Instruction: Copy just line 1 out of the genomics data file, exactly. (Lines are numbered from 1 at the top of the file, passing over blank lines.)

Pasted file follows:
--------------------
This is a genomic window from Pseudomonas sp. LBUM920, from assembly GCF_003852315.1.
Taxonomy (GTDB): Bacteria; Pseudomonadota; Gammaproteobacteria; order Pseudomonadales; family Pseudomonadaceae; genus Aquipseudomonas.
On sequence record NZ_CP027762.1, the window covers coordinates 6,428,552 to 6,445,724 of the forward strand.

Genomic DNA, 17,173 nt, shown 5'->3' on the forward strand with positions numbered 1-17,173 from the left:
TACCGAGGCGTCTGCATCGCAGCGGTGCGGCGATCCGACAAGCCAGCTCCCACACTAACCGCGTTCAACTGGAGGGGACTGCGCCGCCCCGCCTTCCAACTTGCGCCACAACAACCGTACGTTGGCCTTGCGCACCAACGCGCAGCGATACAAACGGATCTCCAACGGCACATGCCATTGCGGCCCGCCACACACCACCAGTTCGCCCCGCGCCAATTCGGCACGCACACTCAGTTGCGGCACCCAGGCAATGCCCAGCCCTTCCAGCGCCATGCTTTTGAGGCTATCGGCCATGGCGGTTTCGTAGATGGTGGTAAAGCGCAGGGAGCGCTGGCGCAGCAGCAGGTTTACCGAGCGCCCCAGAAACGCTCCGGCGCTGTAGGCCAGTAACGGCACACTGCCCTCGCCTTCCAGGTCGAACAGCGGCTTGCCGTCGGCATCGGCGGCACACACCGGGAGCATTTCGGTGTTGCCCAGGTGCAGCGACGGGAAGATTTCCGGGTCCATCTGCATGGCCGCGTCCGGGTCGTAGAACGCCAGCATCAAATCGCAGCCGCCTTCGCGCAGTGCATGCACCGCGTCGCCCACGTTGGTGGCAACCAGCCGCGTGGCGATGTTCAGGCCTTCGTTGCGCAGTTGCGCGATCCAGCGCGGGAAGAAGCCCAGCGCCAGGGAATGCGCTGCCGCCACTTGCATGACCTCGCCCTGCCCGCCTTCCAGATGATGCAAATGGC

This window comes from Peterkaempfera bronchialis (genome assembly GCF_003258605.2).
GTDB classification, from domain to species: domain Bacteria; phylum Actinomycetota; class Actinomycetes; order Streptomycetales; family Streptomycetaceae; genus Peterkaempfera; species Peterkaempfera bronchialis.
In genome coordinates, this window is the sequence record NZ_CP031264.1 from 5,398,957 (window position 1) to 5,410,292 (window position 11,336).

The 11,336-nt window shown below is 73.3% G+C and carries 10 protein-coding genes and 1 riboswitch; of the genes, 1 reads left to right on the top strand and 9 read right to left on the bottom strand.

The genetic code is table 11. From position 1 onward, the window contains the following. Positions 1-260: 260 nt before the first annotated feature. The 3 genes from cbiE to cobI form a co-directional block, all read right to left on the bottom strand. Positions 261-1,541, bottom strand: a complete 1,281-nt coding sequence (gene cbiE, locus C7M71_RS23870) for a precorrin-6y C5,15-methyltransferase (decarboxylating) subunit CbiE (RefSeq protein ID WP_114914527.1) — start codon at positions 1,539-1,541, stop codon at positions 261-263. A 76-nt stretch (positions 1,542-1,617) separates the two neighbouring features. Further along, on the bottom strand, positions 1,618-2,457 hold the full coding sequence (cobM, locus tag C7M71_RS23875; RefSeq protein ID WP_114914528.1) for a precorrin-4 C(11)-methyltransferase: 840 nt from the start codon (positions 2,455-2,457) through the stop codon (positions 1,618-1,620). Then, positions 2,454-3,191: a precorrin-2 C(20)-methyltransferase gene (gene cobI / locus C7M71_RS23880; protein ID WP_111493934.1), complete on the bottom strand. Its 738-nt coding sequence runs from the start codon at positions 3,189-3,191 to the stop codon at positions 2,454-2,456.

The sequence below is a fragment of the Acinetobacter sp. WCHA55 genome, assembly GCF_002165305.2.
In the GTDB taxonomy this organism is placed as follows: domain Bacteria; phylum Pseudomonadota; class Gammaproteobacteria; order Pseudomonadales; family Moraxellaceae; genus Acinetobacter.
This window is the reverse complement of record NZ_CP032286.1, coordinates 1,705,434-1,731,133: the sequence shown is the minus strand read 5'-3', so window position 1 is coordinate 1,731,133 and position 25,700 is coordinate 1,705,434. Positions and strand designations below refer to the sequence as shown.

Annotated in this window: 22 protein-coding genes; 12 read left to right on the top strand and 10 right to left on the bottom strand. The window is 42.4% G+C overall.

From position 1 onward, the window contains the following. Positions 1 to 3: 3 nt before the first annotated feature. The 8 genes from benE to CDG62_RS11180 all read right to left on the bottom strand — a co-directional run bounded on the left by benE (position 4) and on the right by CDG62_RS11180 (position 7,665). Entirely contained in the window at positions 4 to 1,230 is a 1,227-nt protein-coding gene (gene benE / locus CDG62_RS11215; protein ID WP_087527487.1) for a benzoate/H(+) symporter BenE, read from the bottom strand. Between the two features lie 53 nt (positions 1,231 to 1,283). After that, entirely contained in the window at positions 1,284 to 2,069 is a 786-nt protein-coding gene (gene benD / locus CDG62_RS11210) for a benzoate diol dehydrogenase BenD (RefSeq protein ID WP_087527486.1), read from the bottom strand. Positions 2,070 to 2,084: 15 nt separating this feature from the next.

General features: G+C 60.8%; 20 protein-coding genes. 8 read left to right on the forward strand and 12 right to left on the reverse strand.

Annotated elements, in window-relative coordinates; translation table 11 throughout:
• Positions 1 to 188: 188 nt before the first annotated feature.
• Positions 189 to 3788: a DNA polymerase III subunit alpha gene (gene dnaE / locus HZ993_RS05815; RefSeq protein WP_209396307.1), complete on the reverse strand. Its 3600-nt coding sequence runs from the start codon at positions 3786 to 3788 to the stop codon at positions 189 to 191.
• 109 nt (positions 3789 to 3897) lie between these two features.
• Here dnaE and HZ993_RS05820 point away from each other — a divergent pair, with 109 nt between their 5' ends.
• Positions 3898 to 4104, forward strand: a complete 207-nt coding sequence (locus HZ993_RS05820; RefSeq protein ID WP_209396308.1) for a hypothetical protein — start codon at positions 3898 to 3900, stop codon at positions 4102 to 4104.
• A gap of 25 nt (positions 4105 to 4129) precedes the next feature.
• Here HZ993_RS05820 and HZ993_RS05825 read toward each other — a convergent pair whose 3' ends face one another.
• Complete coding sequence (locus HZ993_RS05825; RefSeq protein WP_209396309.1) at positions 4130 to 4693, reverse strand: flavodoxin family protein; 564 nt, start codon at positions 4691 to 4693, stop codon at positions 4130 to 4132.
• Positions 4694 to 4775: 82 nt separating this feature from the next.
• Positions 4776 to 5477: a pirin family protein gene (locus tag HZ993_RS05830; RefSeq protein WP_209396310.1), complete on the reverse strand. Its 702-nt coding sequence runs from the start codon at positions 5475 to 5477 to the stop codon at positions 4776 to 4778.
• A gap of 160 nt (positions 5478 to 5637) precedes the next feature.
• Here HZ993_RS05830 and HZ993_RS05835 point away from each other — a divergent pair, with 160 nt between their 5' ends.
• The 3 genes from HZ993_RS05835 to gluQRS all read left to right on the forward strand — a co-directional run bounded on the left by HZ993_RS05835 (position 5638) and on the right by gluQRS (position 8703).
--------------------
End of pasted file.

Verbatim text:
This is a genomic window from Pseudomonas sp. LBUM920, from assembly GCF_003852315.1.